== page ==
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I'm trying to produce some Ruby code that will take a string and return a new one, with a number x number of characters removed from its end - these can be actual letters, numbers, spaces etc.

Ex: given the following string

a_string = "a1wer4zx"

I need a simple way to get the same string, minus - say - the 3 last digits. In the case above, that would be "a1wer". The way I'm doing it right now seems very convoluted:

an_array = a_string.split(//,(a_string.length-2))
an_array.pop
new_string = an_array.join

Any ideas?

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2  
It is convoluted, and, it's good that you had that feeling. Ruby in whole is an elegant language so when it feels like you're having to jump through hoops to do something, it's a warning you are probably going about it the wrong way. Of course there are going to be times that the solution is inelegant, because that's the nature of programming. Still, good Ruby really is zen-like, so go with the flow. :-) –  the Tin Man Dec 24 '10 at 23:25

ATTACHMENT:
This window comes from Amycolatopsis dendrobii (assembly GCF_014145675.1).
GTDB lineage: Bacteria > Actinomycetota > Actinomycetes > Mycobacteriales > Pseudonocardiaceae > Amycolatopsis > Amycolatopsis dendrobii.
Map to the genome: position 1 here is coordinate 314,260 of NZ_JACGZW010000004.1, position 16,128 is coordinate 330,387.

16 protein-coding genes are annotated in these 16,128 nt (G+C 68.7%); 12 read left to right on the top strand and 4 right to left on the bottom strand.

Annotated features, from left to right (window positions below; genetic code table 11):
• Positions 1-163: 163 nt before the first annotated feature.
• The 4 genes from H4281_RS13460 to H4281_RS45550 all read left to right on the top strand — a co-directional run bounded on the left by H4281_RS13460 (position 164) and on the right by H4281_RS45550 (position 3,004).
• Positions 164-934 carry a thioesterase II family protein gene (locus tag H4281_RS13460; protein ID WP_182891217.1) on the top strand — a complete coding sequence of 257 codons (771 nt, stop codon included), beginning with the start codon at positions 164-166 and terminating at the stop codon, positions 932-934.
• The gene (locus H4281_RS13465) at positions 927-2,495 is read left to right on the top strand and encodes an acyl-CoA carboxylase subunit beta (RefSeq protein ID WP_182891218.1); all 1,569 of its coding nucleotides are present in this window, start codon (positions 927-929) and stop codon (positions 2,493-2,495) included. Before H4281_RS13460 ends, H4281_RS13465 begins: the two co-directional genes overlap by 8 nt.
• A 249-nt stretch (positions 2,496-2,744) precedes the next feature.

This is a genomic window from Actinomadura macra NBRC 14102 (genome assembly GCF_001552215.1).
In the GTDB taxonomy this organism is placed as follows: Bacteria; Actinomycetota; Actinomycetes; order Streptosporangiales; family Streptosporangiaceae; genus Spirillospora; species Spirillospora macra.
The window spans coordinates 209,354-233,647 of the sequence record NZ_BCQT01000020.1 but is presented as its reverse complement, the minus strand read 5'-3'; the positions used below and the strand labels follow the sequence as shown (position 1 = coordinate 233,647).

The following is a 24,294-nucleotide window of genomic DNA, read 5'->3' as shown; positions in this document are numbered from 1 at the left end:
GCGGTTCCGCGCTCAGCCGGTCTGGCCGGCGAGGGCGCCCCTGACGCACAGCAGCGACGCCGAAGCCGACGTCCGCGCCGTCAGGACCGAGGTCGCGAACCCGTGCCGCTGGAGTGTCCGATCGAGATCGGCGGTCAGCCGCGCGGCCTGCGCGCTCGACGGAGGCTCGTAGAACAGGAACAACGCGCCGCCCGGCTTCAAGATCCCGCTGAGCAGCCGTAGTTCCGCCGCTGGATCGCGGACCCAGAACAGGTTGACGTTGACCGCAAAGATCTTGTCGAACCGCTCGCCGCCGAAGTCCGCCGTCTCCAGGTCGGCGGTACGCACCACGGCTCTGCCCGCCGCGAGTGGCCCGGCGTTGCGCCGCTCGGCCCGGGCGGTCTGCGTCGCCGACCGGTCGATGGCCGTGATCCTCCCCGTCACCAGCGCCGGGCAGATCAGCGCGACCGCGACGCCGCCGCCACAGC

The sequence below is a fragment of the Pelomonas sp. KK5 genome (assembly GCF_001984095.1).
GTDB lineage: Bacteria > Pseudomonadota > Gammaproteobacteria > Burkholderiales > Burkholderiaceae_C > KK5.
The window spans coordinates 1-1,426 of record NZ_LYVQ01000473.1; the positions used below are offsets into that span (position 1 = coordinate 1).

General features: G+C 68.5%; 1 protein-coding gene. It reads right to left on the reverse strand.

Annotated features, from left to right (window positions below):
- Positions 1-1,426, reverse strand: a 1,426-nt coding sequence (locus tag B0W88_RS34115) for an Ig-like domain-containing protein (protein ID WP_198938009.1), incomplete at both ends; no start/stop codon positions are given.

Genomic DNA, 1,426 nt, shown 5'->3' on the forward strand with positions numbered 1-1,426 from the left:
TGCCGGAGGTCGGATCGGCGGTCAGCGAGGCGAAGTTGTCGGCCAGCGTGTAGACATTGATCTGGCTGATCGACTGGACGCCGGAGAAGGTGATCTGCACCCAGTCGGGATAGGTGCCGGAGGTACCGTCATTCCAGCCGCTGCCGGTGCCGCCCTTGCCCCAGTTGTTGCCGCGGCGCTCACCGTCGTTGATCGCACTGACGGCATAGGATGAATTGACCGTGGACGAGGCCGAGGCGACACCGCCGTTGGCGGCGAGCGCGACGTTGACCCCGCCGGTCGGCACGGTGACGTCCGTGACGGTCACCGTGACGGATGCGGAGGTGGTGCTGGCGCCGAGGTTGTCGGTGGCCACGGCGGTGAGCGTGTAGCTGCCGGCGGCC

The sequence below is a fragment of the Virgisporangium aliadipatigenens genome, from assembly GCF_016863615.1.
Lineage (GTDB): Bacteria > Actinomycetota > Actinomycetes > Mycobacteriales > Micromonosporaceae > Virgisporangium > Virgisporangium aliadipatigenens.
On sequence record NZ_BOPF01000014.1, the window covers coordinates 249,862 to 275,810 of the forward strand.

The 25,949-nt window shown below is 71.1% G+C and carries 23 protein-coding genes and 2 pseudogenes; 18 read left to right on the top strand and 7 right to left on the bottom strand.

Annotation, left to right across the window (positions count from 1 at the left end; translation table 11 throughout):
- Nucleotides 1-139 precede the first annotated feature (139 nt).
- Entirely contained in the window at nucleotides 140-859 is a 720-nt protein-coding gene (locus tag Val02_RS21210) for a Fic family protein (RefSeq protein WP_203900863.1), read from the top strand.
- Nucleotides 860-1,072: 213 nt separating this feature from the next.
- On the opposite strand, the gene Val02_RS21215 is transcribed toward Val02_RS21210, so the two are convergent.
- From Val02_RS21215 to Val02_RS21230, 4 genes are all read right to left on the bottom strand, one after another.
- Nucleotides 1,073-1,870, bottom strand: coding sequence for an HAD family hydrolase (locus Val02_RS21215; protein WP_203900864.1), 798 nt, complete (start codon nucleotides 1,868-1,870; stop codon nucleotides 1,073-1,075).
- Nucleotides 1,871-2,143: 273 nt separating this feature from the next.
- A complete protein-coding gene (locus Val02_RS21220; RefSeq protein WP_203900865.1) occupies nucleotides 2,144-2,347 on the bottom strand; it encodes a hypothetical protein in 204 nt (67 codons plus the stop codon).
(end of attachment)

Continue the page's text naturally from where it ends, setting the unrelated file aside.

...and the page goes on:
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2 Answers

up vote 40 down vote accepted

How about this?

s[0, s.length - 3]

Or this

s[0..-4]

edit

s = "abcdefghi"
puts s[0, s.length - 3]  # => abcdef
puts s[0..-4]            # => abcdef
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sorry... haven't seen you posted first the same answer... too bad I can't award both! –  wotaskd Dec 24 '10 at 20:03
    
@wotaskd Well, now you can upvote Brian :) –  Nikita Rybak Dec 24 '10 at 20:13
    
Heh. No worries. –  Brian Clapper Dec 24 '10 at 20:55
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Use something like this:

s = "abcdef"
new_s = s[0..-2] # new_s = "abcde"

See the slice method here: http://ruby-doc.org/core/classes/String.html

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Thanks! Works like a charm! –  wotaskd Dec 24 '10 at 20:00
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